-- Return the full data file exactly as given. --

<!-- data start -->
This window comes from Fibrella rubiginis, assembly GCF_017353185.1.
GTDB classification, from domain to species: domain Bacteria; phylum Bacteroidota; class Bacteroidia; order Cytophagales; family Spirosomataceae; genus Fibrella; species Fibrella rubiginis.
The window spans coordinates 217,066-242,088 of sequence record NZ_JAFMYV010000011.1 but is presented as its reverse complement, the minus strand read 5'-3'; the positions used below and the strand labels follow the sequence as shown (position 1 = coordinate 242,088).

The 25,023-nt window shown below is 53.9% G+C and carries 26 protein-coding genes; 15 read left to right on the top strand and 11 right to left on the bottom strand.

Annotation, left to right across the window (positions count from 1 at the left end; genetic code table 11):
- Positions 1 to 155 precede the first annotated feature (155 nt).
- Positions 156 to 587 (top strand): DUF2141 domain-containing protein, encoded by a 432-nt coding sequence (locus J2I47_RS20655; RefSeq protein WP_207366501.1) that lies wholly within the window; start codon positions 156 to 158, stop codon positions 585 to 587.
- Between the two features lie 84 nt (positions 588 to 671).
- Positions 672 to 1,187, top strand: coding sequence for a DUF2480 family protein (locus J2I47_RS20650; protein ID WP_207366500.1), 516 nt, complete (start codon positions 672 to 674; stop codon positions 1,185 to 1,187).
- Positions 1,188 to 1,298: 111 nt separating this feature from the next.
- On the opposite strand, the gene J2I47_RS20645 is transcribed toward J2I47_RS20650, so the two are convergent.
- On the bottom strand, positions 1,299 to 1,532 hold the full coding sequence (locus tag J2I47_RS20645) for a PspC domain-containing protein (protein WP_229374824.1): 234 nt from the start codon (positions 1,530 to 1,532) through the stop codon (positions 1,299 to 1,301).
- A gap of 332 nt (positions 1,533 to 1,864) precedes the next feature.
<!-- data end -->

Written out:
This window comes from Fibrella rubiginis, assembly GCF_017353185.1.
GTDB classification, from domain to species: domain Bacteria; phylum Bacteroidota; class Bacteroidia; order Cytophagales; family Spirosomataceae; genus Fibrella; species Fibrella rubiginis.
The window spans coordinates 217,066-242,088 of sequence record NZ_JAFMYV010000011.1 but is presented as its reverse complement, the minus strand read 5'-3'; the positions used below and the strand labels follow the sequence as shown (position 1 = coordinate 242,088).

The 25,023-nt window shown below is 53.9% G+C and carries 26 protein-coding genes; 15 read left to right on the top strand and 11 right to left on the bottom strand.

Annotation, left to right across the window (positions count from 1 at the left end; genetic code table 11):
- Positions 1 to 155 precede the first annotated feature (155 nt).
- Positions 156 to 587 (top strand): DUF2141 domain-containing protein, encoded by a 432-nt coding sequence (locus J2I47_RS20655; RefSeq protein WP_207366501.1) that lies wholly within the window; start codon positions 156 to 158, stop codon positions 585 to 587.
- Between the two features lie 84 nt (positions 588 to 671).
- Positions 672 to 1,187, top strand: coding sequence for a DUF2480 family protein (locus J2I47_RS20650; protein ID WP_207366500.1), 516 nt, complete (start codon positions 672 to 674; stop codon positions 1,185 to 1,187).
- Positions 1,188 to 1,298: 111 nt separating this feature from the next.
- On the opposite strand, the gene J2I47_RS20645 is transcribed toward J2I47_RS20650, so the two are convergent.
- On the bottom strand, positions 1,299 to 1,532 hold the full coding sequence (locus tag J2I47_RS20645) for a PspC domain-containing protein (protein WP_229374824.1): 234 nt from the start codon (positions 1,530 to 1,532) through the stop codon (positions 1,299 to 1,301).
- A gap of 332 nt (positions 1,533 to 1,864) precedes the next feature.